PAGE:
How We’re Doing: Women’s Wealth

A recent study by the Insight Center for Community Economic Development has been making the rounds—in large part because the Pittsburgh Post-Gazette literally made headlines out of it last week when it zoned in on this rather surprising statement about women’s wealth on page 7 of the report:

While white women in the prime working years of ages 36-49 have a median wealth of $42,600 (still only 61 percent of their white male counterparts), the median wealth for women of color is only $5.

Wealth here is defined simply as “the total of one’s assets minus debts.” Keeping that in mind, one can surmise without even reading the report that this $5 is indicative of much more than just a low bank balance—namely, a lack of physical assets such as a house—and disproportionately high debt. If that’s shocking, get a load of some of the other findings:

  • The typical family of color only owns 16 cents for every dollar of wealth owned by the typical White family
  • Black and Hispanic mothers have less than one percent of the wealth of White mothers
  • With so little money in reserve, half of all single Black and Hispanic women can not afford to take an unpaid sick day or repair a major appliance

And, contrary to conventional American wisdom about bootstraps and work ethic, the report demonstrates that this kind of gross disparity can’t be easily chocked up to personal financial irresponsibility. Rather it concludes–like social justice advocates before—that inequality of outcomes is an indication of inequality of opportunity. To that end, the report outlines many of the institutional factors driving wealth inequality in the U.S.:

The U.S. has a long history of policies that transferred wealth from people of color to whites […]As examples, the Indian Removal Act of 1830 forcibly removed Cherokees from their traditional lands to make room for white settlers. Jim Crow laws kept African Americans out of better paying jobs, quality public education and business opportunities. The benefits of citizenship, open to Europeans, was forbidden to Asian immigrants. The exclusion of Social Security coverage for a whole generation of farm workers, laborers and domestic workers, kept Latino and black elders in poverty. Advantage and disadvantage is passed from generation to generation, often with a cumulative effect, thereby contributing to the current racial wealth gap.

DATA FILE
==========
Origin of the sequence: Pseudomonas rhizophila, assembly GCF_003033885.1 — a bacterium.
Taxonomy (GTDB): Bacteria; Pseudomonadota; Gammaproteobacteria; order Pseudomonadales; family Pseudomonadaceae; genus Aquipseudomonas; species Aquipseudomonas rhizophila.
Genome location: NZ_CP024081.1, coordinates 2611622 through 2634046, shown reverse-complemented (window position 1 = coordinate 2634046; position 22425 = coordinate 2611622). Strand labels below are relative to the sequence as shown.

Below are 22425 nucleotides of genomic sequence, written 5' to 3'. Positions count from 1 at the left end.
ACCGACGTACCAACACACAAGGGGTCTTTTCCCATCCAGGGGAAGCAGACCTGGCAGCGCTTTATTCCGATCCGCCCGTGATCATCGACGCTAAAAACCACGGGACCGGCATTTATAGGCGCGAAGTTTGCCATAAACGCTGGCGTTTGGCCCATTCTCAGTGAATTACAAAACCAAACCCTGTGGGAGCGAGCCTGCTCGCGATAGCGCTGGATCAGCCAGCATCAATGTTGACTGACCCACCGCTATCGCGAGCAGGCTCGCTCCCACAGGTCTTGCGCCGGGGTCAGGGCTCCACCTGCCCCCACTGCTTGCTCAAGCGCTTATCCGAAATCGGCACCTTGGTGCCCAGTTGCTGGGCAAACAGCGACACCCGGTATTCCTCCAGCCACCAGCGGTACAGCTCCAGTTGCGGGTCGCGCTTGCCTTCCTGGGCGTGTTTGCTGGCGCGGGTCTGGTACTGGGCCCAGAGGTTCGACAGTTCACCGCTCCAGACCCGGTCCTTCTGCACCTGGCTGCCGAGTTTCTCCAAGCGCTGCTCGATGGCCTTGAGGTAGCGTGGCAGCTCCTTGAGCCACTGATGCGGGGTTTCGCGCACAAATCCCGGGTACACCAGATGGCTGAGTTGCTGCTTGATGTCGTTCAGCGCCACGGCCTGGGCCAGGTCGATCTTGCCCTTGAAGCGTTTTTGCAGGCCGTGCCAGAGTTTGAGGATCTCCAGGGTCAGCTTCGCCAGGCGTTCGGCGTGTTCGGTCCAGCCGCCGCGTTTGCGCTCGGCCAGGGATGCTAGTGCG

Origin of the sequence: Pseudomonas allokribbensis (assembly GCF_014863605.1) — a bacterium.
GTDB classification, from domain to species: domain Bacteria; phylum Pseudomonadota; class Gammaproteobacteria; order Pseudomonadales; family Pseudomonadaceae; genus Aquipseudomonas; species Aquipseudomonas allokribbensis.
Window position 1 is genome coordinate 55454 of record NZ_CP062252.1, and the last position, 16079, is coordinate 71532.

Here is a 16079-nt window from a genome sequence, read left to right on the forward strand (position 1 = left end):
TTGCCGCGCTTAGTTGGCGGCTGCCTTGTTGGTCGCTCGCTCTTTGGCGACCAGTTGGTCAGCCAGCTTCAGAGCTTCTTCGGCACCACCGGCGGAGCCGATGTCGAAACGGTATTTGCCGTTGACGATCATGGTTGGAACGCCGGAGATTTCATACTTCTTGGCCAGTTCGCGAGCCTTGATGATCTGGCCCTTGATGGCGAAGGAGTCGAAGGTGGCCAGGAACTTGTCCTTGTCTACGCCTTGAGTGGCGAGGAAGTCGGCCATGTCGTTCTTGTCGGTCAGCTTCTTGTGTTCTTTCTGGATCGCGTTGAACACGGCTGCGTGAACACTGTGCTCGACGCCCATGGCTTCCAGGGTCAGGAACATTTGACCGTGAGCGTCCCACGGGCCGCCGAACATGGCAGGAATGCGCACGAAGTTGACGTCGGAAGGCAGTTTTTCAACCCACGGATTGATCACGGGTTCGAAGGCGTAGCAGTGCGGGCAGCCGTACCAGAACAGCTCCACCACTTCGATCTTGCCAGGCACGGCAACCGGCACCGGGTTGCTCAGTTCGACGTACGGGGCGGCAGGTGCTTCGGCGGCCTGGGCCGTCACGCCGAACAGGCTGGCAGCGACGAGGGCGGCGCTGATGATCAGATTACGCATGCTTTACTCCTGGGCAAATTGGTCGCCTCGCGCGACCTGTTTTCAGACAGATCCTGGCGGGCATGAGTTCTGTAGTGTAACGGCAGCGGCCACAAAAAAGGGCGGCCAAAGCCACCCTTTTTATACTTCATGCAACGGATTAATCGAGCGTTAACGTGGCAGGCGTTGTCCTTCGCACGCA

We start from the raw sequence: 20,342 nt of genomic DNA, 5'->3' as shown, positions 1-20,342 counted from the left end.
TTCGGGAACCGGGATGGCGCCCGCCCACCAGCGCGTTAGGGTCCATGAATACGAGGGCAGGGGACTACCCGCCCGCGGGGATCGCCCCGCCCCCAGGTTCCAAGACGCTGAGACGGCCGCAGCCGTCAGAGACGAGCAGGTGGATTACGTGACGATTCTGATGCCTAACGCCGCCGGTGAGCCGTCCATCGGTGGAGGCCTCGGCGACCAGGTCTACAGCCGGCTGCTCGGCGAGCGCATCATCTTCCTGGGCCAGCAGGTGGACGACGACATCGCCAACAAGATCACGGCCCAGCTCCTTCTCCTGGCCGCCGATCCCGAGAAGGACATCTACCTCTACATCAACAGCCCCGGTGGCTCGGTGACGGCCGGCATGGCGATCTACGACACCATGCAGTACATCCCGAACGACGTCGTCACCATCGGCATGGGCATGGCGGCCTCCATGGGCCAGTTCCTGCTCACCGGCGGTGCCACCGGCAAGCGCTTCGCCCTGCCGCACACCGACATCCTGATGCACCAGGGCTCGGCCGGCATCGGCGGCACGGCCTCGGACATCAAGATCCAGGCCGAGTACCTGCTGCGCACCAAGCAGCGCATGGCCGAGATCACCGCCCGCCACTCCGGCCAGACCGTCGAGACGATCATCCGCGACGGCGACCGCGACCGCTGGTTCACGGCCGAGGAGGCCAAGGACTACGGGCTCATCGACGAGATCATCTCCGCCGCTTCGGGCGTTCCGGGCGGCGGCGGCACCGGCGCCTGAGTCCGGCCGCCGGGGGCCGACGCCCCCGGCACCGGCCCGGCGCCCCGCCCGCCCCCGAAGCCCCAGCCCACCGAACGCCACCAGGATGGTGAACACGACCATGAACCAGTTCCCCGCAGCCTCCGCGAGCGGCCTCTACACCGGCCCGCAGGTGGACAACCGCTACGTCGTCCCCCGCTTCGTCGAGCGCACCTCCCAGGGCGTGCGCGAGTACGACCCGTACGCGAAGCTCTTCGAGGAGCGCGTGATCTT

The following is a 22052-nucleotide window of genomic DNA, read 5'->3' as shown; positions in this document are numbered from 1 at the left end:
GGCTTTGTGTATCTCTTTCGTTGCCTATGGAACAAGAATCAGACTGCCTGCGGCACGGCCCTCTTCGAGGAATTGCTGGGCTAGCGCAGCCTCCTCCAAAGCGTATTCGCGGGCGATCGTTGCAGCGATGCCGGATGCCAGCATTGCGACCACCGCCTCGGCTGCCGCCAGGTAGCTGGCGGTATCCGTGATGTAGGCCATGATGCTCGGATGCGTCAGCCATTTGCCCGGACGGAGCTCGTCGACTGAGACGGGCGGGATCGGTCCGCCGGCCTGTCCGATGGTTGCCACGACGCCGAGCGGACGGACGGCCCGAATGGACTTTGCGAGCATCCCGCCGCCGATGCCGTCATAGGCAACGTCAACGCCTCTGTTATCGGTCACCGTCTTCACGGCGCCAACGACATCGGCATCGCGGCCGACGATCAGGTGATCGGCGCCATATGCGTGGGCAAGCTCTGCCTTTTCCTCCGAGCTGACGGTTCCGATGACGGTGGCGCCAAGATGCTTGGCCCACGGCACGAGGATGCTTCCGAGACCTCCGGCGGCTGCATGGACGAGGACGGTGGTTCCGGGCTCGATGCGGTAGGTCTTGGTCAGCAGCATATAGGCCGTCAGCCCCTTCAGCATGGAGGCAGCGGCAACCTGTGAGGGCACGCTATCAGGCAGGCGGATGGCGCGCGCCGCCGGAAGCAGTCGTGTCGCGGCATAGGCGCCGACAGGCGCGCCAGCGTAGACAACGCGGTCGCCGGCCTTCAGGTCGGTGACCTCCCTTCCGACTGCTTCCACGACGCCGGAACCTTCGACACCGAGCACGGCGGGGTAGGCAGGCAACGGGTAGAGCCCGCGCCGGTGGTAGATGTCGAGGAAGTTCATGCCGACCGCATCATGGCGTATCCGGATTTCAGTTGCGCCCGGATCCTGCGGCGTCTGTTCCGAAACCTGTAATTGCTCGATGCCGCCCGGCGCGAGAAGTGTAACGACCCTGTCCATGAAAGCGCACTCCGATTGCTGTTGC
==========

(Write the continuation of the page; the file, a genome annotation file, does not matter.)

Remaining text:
According to the study, women of color are further disadvantaged by existing wage disparities (Hispanic and Native women linger on the bottom rung), lack of access to the “wealth escalator” (employment and tax benefits), the long-term debilitating effects of public assistance and being targeted by predatory lenders, among others.

The report has been called ground-breaking, with good reason. Even when economic studies like this purport to be “intersectional” with regard to the kinds of data sought, interpretations of that data are often less so, as researchers fail to consider the myriad of socio-historical factors that shape it.

So, while the study’s findings are unfortunate, the study itself is an important step towards more accurately investigating the economic status of women of color and the challenges they face.

For more on this topic read Ms. blogger Renee Martin’s analysis.


Catherine is an assistant features editor at Hyphen magazine and a first year student at the UC Berkeley Graduate School of Journalism. She interned at Ms. in the spring of 2010, and has since reported on the gendered impact of immigration enforcement in Arizona, the rights of health care workers in the Philippines and indigenous women's struggle against Big Oil in Canada. She has a B.A. in English and a minor in Women & Gender Studies from Arizona State University.